Our lead product candidate is Lorexys™, a first-in-class, proprietary fixed-dose combination therapy entering Phase 2b clinical trials for the treatment of female hypoactive sexual desire disorder, or HSDD. HSDD is characterized by a lack or absence of sexual fantasies and desire for sexual activity, causing marked distress or interpersonal difficulties. HSDD affects over 12 million women in the United States and has no FDA-approved therapies. Data from our Phase 2a clinical trial indicate that Lorexys™ is a generally well-tolerated therapy that may provide improvement in sexual desire and arousal in women suffering from HSDD. We expect to initiate the Phase 2b clinical trials for Lorexys™ during the first half of 2015 and to receive interim data from the first study by the end of 2015.

        Our second product candidate, Orexa™, is in development for the treatment of male HSDD, a condition that affects approximately eight million men in the United States. There are no therapies for male HSDD that have been approved by the FDA, and no known competing drugs currently in development for male HSDD. We plan to initiate Phase 2a clinical trials in the first half of 2016 for Orexa™, and to initiate Phase 2b clinical trials in 2017.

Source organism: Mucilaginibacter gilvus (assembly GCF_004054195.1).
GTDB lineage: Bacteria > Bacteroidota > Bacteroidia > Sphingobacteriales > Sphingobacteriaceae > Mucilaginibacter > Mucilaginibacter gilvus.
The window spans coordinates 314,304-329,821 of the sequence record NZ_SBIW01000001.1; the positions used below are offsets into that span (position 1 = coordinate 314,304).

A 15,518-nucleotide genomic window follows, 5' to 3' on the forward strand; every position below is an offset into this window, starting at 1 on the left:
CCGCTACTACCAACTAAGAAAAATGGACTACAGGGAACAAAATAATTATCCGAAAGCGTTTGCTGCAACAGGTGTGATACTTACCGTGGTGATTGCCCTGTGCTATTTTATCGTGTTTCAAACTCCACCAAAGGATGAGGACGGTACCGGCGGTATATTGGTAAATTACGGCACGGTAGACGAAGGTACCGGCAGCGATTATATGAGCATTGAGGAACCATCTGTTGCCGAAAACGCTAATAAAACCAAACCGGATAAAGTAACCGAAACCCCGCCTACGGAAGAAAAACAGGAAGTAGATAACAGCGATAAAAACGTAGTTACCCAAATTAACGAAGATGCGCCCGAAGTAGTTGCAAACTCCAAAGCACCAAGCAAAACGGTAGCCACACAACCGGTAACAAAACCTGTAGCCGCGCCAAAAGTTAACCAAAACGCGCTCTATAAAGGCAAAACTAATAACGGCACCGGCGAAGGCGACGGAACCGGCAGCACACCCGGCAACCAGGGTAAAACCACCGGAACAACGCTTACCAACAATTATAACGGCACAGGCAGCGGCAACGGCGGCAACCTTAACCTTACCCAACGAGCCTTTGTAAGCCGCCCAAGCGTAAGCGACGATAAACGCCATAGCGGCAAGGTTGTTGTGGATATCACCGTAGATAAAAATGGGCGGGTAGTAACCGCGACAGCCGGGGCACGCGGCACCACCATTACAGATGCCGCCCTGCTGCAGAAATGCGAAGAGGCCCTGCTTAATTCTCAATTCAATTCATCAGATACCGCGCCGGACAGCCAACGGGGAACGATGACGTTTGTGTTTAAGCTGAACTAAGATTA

Our pipeline also includes two other pre-clinical candidates. S1B-307, our next most advanced pre-clinical product candidate, is a peptide for the treatment of female sexual arousal disorder, or FSAD, and female orgasmic disorder, or FOD. We expect to file an investigational new drug application, or IND, in the first half of 2015 for S1B-307 and commence Phase 2a clinical trials as early as the end of 2015. S1B-3006, our other pre-clinical product candidate, is a proprietary second-generation agent combining active compounds present in Lorexys™ and S1B-307 for treatment-resistant sexual dysfunction conditions. We plan to file an IND in late 2016 for S1B-3006 and commence clinical trials shortly thereafter.

        We plan to have four proprietary programs targeting multiple sexual dysfunction indications in clinical trials in 2017.

Lorexys™ for Female HSDD